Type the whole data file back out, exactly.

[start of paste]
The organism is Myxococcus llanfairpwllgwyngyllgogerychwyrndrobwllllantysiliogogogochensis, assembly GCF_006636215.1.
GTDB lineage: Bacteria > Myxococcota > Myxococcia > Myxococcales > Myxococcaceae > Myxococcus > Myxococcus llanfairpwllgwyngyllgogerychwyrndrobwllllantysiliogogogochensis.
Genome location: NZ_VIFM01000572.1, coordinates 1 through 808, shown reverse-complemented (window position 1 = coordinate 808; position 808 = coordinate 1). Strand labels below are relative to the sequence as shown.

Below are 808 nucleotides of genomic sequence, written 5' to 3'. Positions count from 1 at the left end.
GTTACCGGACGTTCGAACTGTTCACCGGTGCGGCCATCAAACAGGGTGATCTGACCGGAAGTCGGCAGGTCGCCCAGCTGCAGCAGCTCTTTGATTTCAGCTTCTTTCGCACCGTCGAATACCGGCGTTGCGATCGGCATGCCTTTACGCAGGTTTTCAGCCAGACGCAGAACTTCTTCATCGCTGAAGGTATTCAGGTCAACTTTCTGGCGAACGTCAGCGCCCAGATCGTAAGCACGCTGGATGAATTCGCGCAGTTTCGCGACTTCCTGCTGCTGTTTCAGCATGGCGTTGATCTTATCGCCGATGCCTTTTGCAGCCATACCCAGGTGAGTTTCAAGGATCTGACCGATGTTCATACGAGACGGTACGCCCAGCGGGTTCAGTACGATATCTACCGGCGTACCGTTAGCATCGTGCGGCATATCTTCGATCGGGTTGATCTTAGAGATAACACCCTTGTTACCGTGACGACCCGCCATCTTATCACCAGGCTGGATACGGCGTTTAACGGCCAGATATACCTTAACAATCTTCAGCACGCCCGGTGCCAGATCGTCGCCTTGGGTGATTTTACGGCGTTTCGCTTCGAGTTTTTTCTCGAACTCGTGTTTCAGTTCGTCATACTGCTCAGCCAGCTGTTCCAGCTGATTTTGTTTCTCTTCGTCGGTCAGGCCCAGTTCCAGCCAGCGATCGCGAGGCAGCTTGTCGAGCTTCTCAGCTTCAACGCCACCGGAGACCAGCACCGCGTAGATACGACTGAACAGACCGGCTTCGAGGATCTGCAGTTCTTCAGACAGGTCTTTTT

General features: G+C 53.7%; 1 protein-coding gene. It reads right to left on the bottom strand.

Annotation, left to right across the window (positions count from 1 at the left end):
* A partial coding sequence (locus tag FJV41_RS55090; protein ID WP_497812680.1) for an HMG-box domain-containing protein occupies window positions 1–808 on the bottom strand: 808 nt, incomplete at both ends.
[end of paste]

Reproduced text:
The organism is Myxococcus llanfairpwllgwyngyllgogerychwyrndrobwllllantysiliogogogochensis, assembly GCF_006636215.1.
GTDB lineage: Bacteria > Myxococcota > Myxococcia > Myxococcales > Myxococcaceae > Myxococcus > Myxococcus llanfairpwllgwyngyllgogerychwyrndrobwllllantysiliogogogochensis.
Genome location: NZ_VIFM01000572.1, coordinates 1 through 808, shown reverse-complemented (window position 1 = coordinate 808; position 808 = coordinate 1). Strand labels below are relative to the sequence as shown.

Below are 808 nucleotides of genomic sequence, written 5' to 3'. Positions count from 1 at the left end.
GTTACCGGACGTTCGAACTGTTCACCGGTGCGGCCATCAAACAGGGTGATCTGACCGGAAGTCGGCAGGTCGCCCAGCTGCAGCAGCTCTTTGATTTCAGCTTCTTTCGCACCGTCGAATACCGGCGTTGCGATCGGCATGCCTTTACGCAGGTTTTCAGCCAGACGCAGAACTTCTTCATCGCTGAAGGTATTCAGGTCAACTTTCTGGCGAACGTCAGCGCCCAGATCGTAAGCACGCTGGATGAATTCGCGCAGTTTCGCGACTTCCTGCTGCTGTTTCAGCATGGCGTTGATCTTATCGCCGATGCCTTTTGCAGCCATACCCAGGTGAGTTTCAAGGATCTGACCGATGTTCATACGAGACGGTACGCCCAGCGGGTTCAGTACGATATCTACCGGCGTACCGTTAGCATCGTGCGGCATATCTTCGATCGGGTTGATCTTAGAGATAACACCCTTGTTACCGTGACGACCCGCCATCTTATCACCAGGCTGGATACGGCGTTTAACGGCCAGATATACCTTAACAATCTTCAGCACGCCCGGTGCCAGATCGTCGCCTTGGGTGATTTTACGGCGTTTCGCTTCGAGTTTTTTCTCGAACTCGTGTTTCAGTTCGTCATACTGCTCAGCCAGCTGTTCCAGCTGATTTTGTTTCTCTTCGTCGGTCAGGCCCAGTTCCAGCCAGCGATCGCGAGGCAGCTTGTCGAGCTTCTCAGCTTCAACGCCACCGGAGACCAGCACCGCGTAGATACGACTGAACAGACCGGCTTCGAGGATCTGCAGTTCTTCAGACAGGTCTTTTT

General features: G+C 53.7%; 1 protein-coding gene. It reads right to left on the bottom strand.

Annotation, left to right across the window (positions count from 1 at the left end):
* A partial coding sequence (locus tag FJV41_RS55090; protein ID WP_497812680.1) for an HMG-box domain-containing protein occupies window positions 1–808 on the bottom strand: 808 nt, incomplete at both ends.